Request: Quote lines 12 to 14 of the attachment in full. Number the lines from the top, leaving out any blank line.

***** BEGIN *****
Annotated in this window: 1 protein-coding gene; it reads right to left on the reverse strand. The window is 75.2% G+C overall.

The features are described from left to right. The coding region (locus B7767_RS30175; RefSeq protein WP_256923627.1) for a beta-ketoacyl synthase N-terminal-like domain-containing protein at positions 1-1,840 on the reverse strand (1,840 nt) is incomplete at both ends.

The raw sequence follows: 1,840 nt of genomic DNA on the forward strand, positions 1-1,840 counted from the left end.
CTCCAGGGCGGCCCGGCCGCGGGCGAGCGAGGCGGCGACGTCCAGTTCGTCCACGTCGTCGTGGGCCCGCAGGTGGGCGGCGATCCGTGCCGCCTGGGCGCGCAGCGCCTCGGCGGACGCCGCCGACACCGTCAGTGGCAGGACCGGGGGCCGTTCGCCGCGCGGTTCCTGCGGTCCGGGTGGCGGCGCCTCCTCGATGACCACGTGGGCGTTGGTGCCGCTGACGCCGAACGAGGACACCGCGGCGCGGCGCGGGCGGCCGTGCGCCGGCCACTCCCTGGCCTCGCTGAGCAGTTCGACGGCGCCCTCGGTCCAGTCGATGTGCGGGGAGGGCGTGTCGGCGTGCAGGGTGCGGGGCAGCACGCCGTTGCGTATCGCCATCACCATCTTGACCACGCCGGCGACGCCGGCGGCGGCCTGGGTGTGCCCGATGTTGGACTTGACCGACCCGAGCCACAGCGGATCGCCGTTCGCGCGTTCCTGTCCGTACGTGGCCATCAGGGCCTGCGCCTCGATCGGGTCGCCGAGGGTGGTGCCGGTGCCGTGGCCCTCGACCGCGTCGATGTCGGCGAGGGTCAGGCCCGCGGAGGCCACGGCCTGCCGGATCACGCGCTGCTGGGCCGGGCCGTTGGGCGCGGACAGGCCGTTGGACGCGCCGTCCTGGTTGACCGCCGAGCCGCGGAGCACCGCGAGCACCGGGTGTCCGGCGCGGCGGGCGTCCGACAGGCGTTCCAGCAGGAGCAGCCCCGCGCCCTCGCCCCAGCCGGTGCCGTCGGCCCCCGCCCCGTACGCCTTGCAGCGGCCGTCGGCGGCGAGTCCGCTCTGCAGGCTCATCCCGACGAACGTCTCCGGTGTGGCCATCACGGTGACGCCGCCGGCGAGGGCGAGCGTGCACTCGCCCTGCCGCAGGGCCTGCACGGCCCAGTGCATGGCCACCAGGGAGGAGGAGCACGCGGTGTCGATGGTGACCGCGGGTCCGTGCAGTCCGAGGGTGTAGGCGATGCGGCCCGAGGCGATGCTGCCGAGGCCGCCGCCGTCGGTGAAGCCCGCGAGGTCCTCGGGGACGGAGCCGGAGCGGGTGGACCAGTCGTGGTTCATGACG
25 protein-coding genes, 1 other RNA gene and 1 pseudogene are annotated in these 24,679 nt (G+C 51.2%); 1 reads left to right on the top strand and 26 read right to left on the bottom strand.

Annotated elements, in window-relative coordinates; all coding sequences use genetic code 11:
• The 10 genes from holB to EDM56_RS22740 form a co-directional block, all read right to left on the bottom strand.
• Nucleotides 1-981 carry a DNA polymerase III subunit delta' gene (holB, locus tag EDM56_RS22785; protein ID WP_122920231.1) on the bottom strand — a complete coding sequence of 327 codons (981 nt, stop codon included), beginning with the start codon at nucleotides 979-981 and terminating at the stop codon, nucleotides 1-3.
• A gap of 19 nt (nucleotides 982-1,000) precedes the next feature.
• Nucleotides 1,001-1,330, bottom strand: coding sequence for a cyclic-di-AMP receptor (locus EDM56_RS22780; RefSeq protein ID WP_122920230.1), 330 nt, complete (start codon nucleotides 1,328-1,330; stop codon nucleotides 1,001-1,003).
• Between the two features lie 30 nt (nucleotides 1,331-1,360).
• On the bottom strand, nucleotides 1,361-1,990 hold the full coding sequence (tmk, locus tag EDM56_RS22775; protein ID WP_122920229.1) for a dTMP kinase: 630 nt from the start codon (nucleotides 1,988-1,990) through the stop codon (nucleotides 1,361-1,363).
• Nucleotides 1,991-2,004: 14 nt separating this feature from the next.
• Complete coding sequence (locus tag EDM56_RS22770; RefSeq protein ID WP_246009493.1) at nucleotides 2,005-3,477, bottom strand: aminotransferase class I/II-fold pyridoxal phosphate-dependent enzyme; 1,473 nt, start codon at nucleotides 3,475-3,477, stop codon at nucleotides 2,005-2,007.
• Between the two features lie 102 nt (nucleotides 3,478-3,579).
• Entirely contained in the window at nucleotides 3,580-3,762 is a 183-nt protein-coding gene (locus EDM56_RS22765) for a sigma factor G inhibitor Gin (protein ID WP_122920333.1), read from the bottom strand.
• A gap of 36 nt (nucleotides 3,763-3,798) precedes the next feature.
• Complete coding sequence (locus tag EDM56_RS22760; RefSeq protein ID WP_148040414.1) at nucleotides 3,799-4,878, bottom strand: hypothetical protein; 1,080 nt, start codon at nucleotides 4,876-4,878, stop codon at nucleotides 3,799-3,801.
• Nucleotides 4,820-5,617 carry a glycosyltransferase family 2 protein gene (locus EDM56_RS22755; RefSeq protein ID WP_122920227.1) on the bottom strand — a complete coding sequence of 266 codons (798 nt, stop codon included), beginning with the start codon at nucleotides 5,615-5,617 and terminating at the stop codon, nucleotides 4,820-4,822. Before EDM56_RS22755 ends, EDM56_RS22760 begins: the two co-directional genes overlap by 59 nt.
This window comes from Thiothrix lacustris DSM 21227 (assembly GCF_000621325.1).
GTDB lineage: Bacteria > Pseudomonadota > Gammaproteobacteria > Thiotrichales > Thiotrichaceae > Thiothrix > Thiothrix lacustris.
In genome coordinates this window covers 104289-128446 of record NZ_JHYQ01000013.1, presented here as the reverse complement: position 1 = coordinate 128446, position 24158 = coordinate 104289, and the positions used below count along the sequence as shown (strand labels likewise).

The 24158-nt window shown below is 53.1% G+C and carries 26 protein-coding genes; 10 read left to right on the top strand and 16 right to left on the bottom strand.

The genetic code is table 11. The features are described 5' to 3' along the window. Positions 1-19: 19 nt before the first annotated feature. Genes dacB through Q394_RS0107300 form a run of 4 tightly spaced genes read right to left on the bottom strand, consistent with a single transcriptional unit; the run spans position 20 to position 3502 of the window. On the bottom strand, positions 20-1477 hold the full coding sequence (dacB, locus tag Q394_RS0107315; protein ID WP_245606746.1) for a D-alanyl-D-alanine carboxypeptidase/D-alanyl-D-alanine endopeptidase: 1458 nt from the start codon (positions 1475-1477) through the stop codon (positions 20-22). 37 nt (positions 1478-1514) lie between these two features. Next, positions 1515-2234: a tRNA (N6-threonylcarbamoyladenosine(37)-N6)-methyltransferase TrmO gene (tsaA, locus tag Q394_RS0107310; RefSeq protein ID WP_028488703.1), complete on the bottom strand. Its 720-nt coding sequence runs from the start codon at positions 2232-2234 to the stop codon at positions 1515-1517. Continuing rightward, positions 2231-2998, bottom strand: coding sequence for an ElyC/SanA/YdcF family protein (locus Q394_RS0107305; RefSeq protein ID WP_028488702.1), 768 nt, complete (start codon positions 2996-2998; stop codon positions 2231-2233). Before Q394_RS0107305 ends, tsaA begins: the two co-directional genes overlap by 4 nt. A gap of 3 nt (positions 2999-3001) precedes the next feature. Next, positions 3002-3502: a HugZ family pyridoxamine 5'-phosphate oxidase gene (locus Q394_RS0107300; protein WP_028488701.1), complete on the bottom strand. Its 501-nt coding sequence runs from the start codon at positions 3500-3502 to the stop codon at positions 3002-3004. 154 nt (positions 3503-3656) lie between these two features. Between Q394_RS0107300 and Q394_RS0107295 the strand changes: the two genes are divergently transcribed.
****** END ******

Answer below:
• On the bottom strand, nucleotides 1,361-1,990 hold the full coding sequence (tmk, locus tag EDM56_RS22775; protein ID WP_122920229.1) for a dTMP kinase: 630 nt from the start codon (nucleotides 1,988-1,990) through the stop codon (nucleotides 1,361-1,363).
• Nucleotides 1,991-2,004: 14 nt separating this feature from the next.
• Complete coding sequence (locus tag EDM56_RS22770; RefSeq protein ID WP_246009493.1) at nucleotides 2,005-3,477, bottom strand: aminotransferase class I/II-fold pyridoxal phosphate-dependent enzyme; 1,473 nt, start codon at nucleotides 3,475-3,477, stop codon at nucleotides 2,005-2,007.